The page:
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Jun 26, 2012 12:09 PM

Anyone Making Homemade Fruit Based Hot Sauce?

Love a mango hot pepper hot sauce but can no longer buy it so would like to make my own. I have checked recipe boards but would love to try a recipe from a chow hound. I am open for any ideas but would prefer a fruit based over a tomato based hot sauce.

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  1. My only advice is not to use too many Habaneros-the stuff I made was So Strong I couldn't take more than a match head's worth on anything-and I'm a serious chile user.

    1. Going to be holding an eye on this--I make several different salsas each year, but all tomato based. Would love to try some fruit ones.

      1. The hot sauce I made last year (a real winner that we all loved) was neither tomato based nor fruit based. It was Carrot Habanero and was really tasty - spicy, definitely, but with an underlying sweetness from the carrots. If you are interested, it was from "Tart & Sweet: 101 Canning and Pickling Recipes for the Modern Kitchen" by Geary & Knadler..

        I too will keep an eye on this thread because a mango hot pepper sauce sounds really good too.

        2 Replies
        1. re: LNG212

          Sam, thanks for the advice. The recipes I have perused have what I would consider too many habaneros in them. The hot sauce I loved had habaneros but just had a lovely kick to it and the mango added sweetness. I had planned on one and also would seed it.

          LNG212, funny the recipes for mango habanero hot sauce had carrots in them too.

          1. re: Deborah

            My favorite bottled habanero hot sauce has a carrot base too - I think it works much better with the flavor of habanero than tomato. I can see how mango would be a great addition!

        2. This is an excellent Thai sweet-hot relish I have made many times: 1 1/2 cups golden raisins, 12 oz jar pineapple jam, 1 sweet red bell pepper, 1 cup canned diced tomatoes with their juice, 8 cloves garlic, 1 1/2 tsp salt, 5 tablespoons white vinegar, 9 oz canned pineapple juice, 4 tablespoons brown sugar, 2 tsp hot chili flakes. Process raisins, tomatoes, bell pepper, vinegar, chili flakes, and garlic in Cuisinart then put in large saucepan with everything else. Simmer, stirring often, for 20 minutes or until thick and shiny. Pour into 1-qt glass jar. Cover. Store in refrigerator.

          Note to OP: You might try substituting a mango jam if you can find it, for the pineapple. I once made this with plum jam but prefer the pineapple. There's margin to experiment.

          2 Replies
          1. re: Querencia

            This sounds great--ingredients now on my shopping list for this weekend!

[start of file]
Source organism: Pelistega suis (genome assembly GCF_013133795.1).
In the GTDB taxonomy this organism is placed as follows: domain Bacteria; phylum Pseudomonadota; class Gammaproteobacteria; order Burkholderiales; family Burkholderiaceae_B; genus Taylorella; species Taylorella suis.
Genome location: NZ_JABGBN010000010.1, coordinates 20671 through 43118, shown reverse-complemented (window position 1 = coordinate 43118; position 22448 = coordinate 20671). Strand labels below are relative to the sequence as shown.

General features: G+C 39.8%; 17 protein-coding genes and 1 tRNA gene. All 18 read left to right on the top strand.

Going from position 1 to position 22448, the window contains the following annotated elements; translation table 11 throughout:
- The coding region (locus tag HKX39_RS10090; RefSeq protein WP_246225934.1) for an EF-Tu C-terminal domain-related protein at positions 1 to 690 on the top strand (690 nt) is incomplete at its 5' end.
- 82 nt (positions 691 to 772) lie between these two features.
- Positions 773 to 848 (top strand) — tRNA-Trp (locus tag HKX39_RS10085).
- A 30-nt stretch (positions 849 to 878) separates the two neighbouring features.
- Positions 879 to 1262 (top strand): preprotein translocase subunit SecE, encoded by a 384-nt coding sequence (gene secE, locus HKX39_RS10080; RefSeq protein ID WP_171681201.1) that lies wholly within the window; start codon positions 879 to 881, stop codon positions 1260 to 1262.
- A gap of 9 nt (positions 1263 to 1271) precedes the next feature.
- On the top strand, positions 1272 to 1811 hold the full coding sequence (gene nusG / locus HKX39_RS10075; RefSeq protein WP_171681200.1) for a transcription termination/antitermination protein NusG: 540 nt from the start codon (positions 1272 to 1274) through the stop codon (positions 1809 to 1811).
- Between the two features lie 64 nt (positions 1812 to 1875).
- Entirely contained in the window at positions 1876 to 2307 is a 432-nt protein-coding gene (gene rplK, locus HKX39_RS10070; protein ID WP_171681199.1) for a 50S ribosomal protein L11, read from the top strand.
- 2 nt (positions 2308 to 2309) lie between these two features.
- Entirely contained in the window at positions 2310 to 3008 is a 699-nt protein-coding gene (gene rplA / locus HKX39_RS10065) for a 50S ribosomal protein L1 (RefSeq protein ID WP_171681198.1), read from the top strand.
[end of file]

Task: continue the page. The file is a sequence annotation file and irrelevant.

Do you know if it can be canned in a water bath? I would imagine so given the vinegar, but I always like to ask...

            1. re: Querencia

              Querencia this looks good and you are right, there would be lots of margin to experiment. Might replace red pepper with a habanero and pineapple with mango.

            2. Here is a link to a wonderful recipe inspired by chef Chris Schlesinger, formerly of the East Coast Grill and other fine New England restaurants. It absolutely rocks. You can control the heat by number of habaneros and whether or not you include some/all of the seeds. Easy and delicious.


              4 Replies
              1. re: Rick_V

                Wow, 15 habaneros in the recipe. I love hot, but I think maybe that's even pushing it for me! Sounds great tho--another one on my list!

                1. re: Rick_V

                  "Hottest sauce in North America" I'll bet it is! Ingredients look good but wonder about the yellow mustard.

                  1. re: Deborah

                    Yellow Mustard is what a lot of sauces from Barbados have-a wonderful addition.

                  2. re: Rick_V

                    That formulation is basically the knockoff Lottie's Traditional Barbados-style hot sauce, which is damn tasty and great to smother on a raw burger before going in a hot fry pan or on the grill. I made some "Lottie's" for a friend last year who always brings a few bottles home from one of the Carolinas each year. My version -- based on the link which follows -- was darn close as we compared to the bottled, but Lottie's was still hotter by a click!

                    I suspect your chef above, worked from this recipe:

                    I would suggest that should mangos not be close at hand, canned peaches would be a good substitute.